(This story has not been edited by Devdiscourse staff and is auto-generated from a syndicated feed.)

Source link

High blood pressure—hypertension—refers to blood pushing against the walls of the arteries with chronically elevated force. Blood pressure that rises above normal levels and remains high can lead to serious health problems including heart attack, heart failure, stroke, and kidney failure.

Blood pressure is measured in millimeters of mercury (mmHg). The top number, known as the systolic pressure, represents the pressure within the arteries when the heart contracts while pumping blood. The bottom number, diastolic pressure, represents the pressure in the arteries when the heart relaxes between beats and fills with blood.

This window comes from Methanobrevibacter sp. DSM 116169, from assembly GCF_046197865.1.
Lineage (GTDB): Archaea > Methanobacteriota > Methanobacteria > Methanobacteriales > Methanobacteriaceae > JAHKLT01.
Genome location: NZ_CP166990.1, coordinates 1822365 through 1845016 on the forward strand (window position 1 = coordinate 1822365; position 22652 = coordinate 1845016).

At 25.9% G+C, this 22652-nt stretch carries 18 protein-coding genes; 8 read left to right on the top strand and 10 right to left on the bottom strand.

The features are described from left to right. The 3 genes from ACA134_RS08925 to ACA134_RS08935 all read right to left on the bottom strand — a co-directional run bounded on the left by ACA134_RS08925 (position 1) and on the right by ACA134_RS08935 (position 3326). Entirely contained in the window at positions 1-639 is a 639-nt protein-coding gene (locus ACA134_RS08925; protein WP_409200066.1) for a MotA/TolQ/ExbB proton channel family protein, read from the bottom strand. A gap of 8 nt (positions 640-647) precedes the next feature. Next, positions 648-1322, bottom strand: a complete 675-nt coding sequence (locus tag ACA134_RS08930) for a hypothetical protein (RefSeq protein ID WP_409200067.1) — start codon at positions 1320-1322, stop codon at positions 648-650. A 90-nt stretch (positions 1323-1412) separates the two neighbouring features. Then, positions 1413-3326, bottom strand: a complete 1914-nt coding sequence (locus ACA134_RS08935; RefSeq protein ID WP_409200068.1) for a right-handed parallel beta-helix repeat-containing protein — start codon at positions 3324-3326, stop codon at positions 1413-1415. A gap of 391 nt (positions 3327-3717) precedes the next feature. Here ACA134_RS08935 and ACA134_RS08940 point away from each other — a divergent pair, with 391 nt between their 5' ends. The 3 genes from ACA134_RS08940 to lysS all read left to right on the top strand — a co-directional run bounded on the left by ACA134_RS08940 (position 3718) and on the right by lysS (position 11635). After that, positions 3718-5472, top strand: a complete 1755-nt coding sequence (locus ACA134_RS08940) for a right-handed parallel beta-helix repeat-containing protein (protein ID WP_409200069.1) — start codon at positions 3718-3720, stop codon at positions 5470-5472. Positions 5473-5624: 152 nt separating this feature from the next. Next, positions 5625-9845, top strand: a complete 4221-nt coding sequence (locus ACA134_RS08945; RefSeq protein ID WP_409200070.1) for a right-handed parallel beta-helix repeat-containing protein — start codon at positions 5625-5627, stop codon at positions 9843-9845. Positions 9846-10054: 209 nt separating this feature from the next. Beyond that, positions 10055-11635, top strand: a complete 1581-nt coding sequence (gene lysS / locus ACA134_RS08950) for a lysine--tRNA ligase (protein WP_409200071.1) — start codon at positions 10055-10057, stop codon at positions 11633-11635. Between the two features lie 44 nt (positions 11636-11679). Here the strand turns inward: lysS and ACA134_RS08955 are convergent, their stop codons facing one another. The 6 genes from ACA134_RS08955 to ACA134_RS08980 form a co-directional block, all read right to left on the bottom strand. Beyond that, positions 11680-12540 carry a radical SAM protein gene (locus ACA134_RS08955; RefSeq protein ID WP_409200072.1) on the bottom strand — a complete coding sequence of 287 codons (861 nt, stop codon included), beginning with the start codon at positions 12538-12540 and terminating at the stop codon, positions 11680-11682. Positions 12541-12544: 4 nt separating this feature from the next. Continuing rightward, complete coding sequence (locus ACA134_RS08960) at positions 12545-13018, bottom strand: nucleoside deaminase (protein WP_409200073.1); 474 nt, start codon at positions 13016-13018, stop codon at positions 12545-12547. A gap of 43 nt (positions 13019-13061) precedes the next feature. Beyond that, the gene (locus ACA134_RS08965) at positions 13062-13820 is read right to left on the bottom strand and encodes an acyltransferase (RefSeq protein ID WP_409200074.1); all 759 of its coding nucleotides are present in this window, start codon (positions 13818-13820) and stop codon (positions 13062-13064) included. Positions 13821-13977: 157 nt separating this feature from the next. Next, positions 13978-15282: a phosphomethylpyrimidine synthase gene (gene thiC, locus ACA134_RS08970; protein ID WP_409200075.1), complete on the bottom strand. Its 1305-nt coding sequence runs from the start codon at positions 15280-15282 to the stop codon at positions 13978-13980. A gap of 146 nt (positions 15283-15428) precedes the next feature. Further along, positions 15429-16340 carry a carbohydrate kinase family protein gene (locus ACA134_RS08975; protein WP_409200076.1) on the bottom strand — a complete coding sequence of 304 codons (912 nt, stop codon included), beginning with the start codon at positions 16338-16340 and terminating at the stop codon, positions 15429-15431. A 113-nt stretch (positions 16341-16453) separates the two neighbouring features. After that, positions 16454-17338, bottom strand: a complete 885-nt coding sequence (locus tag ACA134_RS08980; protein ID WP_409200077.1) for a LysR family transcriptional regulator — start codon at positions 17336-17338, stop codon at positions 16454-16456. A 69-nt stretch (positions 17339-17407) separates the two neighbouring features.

Normal blood pressure is defined as less than 120 over less than 80. A person whose blood pressure runs between 120–129 over less than 80 is said to have elevated blood pressure, a classification that is used to further encourage taking preventive diet and lifestyle measures. Stage 1 hypertension is diagnosed for those with systolic numbers between 130 and 139 OR diastolic numbers between 80 and 89. Systolic numbers that are 140 or over OR diastolic at 90 or over is considered Stage 2 hypertension, which is a serious risk factor for stroke and other cardiovascular events.

Blood pressure changes repeatedly throughout the day; it is lowest during sleep and increases upon waking. It also goes up when a person is excited, nervous, or physically active.